This is a man's picture, despite Linda Darnell's second billing. She plays her part perfectly, but she's not a main force in the story --- and she won't be the one that you remember. Dana Andrews plays Capt. Ted Stryker, an ex-flier from the war. He can't get over his wartime experiences, and he is having trouble just holding a job. It's been ten years since the end of the war, and Stryker hasn't been in a plane since. When his wife and son board a plane (intending to leave him), Stryker manages to get the last seat on the plane just before take off.
Disaster strikes on board (I won't spoil the whole story here!), and both pilots are rendered unconscious. The only man on board with any flying experience is Stryker --- and he's scared stiff. All of his flying has been done in a single-engine fighter, whereas this is a four-engine passenger plane. He takes the pilot's seat, and the tensest fifty minutes of film begins.
Sterling Hayden plays Capt. Martin Treleaven, the senior pilot at Vancouver Airport. His job is to talk Dana Andrews down to the ground. I've never had a high opinion of Hayden as an actor (just watch him in Prince Valiant to see what I mean!), but this is an amazing performance. Hayden and Andrews are a perfect team as they battle problems out over the radio.
We've watched the movie twice now, and it is no less captivating the second time. Wow! Really a fabulous film, and it's a shame that it's forgotten. It does key you up, and the last ten minutes is kind of hard to breathe through!
The second film that we watched was an Alan Ladd Western called Branded. No, it's nothing like the TV show of the same name. Co-stars are Mona Freeman and Charles Bickford (one of my all-time favorite character actors --- thanks to his role as "Mr. Clancy" in The Farmer's Daughter).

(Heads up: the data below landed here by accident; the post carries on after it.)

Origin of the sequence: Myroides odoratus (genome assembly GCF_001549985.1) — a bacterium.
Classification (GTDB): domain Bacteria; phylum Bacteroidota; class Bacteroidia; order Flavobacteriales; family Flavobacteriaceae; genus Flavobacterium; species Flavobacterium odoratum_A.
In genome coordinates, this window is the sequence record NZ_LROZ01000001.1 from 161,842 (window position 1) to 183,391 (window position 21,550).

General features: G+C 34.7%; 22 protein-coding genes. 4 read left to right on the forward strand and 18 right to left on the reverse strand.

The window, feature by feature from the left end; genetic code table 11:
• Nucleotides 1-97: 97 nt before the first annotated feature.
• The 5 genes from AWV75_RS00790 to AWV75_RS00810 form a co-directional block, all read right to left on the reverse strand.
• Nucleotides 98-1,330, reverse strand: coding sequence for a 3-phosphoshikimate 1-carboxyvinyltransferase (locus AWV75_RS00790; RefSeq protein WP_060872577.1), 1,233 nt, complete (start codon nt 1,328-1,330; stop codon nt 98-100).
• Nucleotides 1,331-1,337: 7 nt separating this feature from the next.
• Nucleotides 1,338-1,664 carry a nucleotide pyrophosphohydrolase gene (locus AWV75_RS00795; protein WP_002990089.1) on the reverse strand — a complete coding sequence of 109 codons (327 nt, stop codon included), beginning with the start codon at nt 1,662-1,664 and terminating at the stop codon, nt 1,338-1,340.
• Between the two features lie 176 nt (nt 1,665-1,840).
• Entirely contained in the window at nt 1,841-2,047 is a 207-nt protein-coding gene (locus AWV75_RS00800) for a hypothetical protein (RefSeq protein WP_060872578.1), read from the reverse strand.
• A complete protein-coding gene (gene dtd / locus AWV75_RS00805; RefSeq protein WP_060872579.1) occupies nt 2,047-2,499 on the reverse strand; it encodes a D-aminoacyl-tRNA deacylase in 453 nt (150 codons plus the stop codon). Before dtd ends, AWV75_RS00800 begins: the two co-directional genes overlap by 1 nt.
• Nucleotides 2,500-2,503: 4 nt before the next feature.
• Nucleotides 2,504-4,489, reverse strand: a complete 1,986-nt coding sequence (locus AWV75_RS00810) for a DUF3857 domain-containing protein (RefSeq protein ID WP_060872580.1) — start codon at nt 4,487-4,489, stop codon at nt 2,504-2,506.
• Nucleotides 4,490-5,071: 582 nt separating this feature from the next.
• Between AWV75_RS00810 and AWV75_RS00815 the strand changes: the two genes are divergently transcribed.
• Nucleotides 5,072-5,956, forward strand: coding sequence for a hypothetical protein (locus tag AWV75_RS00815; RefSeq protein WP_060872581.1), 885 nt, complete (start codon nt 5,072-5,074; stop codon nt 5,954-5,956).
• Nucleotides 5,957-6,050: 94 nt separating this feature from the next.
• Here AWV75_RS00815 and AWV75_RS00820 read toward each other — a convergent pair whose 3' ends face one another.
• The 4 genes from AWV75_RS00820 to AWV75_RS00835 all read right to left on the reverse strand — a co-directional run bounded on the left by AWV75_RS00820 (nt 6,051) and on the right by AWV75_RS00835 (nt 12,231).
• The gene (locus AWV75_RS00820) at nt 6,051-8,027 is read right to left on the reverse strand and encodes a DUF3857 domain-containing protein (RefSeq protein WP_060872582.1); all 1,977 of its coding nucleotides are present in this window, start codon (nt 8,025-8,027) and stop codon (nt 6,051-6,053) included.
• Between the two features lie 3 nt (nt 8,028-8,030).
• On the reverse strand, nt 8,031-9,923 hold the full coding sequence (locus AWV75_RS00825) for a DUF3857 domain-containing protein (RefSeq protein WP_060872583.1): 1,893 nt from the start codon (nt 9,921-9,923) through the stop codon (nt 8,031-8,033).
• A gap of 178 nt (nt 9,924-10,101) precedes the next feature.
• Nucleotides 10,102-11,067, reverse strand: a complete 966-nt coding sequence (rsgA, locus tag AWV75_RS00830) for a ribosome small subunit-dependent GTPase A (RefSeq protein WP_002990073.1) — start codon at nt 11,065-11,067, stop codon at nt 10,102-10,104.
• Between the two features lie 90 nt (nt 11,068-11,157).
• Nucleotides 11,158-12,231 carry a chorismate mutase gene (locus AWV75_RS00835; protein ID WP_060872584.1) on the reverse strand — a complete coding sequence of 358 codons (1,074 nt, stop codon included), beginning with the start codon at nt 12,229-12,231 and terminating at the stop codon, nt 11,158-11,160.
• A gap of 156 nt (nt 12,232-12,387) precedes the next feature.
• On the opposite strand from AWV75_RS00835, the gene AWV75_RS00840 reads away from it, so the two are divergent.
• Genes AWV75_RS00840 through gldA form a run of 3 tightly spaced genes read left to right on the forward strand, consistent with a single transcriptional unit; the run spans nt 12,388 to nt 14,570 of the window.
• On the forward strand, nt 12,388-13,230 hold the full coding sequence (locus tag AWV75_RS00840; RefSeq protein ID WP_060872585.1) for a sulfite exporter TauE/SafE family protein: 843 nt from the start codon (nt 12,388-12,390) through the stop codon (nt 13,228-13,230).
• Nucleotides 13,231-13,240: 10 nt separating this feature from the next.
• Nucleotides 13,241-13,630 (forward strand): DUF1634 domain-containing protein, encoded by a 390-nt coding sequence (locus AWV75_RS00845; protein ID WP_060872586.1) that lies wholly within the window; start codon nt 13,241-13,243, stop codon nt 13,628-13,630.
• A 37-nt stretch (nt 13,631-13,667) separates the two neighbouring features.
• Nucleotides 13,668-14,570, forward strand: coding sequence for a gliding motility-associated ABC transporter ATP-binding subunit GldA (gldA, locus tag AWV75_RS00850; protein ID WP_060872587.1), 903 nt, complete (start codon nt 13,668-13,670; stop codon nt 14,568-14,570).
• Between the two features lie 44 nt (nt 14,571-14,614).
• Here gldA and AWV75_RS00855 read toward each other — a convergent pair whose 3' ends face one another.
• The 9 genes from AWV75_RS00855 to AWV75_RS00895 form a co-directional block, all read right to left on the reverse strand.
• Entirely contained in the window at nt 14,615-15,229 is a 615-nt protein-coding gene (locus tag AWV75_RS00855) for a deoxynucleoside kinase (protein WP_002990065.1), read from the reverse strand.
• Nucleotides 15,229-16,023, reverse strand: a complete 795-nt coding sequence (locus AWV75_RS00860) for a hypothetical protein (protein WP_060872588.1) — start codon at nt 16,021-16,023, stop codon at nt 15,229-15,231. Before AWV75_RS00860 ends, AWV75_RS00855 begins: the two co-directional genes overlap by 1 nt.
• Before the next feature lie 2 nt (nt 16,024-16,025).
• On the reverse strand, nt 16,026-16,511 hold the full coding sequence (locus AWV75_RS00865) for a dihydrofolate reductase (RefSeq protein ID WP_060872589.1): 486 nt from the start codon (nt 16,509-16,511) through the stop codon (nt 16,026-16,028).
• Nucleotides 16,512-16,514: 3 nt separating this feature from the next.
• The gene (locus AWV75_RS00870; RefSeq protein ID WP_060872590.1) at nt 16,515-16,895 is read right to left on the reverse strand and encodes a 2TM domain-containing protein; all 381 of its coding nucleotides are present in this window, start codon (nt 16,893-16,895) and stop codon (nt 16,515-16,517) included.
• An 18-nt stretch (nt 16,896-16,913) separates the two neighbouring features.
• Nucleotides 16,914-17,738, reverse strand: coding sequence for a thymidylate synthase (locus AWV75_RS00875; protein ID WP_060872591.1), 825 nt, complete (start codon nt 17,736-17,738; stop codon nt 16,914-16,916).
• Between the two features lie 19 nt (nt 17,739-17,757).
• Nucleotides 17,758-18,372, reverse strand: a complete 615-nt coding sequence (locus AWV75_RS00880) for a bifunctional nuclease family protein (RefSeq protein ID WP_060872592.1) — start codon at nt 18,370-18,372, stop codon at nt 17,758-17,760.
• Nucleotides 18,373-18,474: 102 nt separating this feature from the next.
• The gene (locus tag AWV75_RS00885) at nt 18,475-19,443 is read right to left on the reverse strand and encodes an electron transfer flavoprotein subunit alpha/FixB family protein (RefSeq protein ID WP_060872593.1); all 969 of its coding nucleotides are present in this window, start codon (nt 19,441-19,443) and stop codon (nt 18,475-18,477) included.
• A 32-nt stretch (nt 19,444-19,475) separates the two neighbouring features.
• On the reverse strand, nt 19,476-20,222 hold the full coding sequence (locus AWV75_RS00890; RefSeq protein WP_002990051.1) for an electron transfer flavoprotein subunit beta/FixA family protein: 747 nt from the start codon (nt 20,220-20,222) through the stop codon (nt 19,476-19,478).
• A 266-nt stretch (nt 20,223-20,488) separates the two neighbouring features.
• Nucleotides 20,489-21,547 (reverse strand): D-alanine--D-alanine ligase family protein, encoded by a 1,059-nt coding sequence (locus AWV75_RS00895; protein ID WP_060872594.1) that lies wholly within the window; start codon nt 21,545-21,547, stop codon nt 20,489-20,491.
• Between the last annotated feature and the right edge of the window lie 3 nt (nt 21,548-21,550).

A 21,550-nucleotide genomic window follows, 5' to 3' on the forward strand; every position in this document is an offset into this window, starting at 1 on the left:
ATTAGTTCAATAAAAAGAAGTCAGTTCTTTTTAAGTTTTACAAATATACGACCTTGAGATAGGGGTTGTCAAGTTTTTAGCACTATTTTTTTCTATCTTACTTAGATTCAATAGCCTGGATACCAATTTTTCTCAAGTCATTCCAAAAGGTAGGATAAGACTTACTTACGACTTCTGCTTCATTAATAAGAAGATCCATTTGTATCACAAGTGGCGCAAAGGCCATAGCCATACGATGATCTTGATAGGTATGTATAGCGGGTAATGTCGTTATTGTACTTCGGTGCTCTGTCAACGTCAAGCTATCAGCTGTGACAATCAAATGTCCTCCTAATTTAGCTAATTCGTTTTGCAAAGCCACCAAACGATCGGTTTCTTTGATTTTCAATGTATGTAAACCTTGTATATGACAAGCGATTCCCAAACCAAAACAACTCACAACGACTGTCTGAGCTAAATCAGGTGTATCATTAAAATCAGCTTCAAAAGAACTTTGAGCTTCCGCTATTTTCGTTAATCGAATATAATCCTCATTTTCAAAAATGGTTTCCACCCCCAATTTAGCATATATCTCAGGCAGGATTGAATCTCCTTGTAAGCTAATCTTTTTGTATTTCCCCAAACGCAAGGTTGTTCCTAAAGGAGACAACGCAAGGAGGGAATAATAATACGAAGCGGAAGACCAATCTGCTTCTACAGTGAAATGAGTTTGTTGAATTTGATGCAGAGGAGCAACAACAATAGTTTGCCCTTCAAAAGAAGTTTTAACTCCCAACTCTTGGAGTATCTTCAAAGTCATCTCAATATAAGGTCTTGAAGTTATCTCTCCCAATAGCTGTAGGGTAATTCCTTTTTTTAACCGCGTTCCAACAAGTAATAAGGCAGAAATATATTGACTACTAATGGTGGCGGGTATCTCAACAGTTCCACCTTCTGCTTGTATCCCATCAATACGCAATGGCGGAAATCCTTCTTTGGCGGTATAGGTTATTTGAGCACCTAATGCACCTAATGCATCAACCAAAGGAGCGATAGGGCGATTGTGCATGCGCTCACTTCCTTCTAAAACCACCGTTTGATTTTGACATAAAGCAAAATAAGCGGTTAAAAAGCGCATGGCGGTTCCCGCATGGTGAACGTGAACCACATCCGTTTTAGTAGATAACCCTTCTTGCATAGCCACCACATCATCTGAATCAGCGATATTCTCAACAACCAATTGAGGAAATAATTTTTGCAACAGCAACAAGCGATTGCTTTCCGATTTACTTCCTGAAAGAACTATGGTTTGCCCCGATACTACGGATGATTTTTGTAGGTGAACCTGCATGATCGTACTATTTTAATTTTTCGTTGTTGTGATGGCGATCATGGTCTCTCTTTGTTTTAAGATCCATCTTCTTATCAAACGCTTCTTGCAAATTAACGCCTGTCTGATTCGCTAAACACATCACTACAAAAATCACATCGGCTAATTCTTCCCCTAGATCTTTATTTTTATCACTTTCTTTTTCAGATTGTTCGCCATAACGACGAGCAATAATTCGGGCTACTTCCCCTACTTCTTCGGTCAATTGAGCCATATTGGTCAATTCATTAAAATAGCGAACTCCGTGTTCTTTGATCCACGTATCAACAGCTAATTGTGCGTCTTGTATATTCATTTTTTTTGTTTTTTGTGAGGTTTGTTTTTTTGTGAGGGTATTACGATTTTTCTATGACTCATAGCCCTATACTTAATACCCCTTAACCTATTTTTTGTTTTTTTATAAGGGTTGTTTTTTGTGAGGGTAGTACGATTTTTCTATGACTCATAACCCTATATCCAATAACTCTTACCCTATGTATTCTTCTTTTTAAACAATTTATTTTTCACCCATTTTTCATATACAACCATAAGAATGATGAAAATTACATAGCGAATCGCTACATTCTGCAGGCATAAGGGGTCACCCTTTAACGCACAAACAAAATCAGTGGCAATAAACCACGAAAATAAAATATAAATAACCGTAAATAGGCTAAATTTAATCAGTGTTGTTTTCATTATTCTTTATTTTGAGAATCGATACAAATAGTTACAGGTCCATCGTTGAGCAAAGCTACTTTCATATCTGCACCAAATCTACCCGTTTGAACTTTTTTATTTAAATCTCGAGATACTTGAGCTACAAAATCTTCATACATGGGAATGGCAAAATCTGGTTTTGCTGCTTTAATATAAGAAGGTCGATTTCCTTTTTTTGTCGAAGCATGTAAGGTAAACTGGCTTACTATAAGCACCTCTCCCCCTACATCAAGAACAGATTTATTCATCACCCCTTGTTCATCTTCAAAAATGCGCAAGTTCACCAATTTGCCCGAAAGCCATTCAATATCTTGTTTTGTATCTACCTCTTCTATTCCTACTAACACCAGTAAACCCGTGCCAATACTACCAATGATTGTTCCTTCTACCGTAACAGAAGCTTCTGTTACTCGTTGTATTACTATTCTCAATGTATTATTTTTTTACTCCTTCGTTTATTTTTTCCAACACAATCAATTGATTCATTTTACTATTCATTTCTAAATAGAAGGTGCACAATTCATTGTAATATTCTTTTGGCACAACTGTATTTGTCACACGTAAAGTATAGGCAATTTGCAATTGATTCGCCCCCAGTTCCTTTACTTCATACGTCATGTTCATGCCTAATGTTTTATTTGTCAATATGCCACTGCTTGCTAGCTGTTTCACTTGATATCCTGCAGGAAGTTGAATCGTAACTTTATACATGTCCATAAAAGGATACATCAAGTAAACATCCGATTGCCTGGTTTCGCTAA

This is now one of my top three favorite Western films, but it's quite different from the average plot. You won't be able to guess this one as it goes along, and besides the tried-and-true hint of the white hat and black hat --- well, you won't get anymore help on figuring the plot.
Alan Ladd begins the story as a small-time crook and gunman (despite his white hat --- which does hint at a happy ending). His background is a complete mystery, since he had no parents and has no name. Such a sad upbringing for our hero is a Western form of vindication for his less than legal actions at the start of the film.
He lands a job on the biggest ranch in Texas (which is owned by Charles Bickford) --- intending to commit his crime against the family there. Of course, he didn't realize that the daughter was so beautiful and wonderful. He is smitten, and that changes things. I won't spoil the plot, as this is a fabulous story and worth viewing. To tell any more would be to spoil the ending.
This is not the typical Western. No saloon girl. Only one short fist fight (which is necessary for the plot --- not just put in for violence), and no gory shooting. It's got horse chases, a stampede, a showdown and plenty of excitement. We were positive that everyone was just going to die at the end, but it actually has the happiest ending we've ever seen in a Western! I can't recommend it enough! If you weren't a fan of Alan Ladd before, then you certainly will be after this one.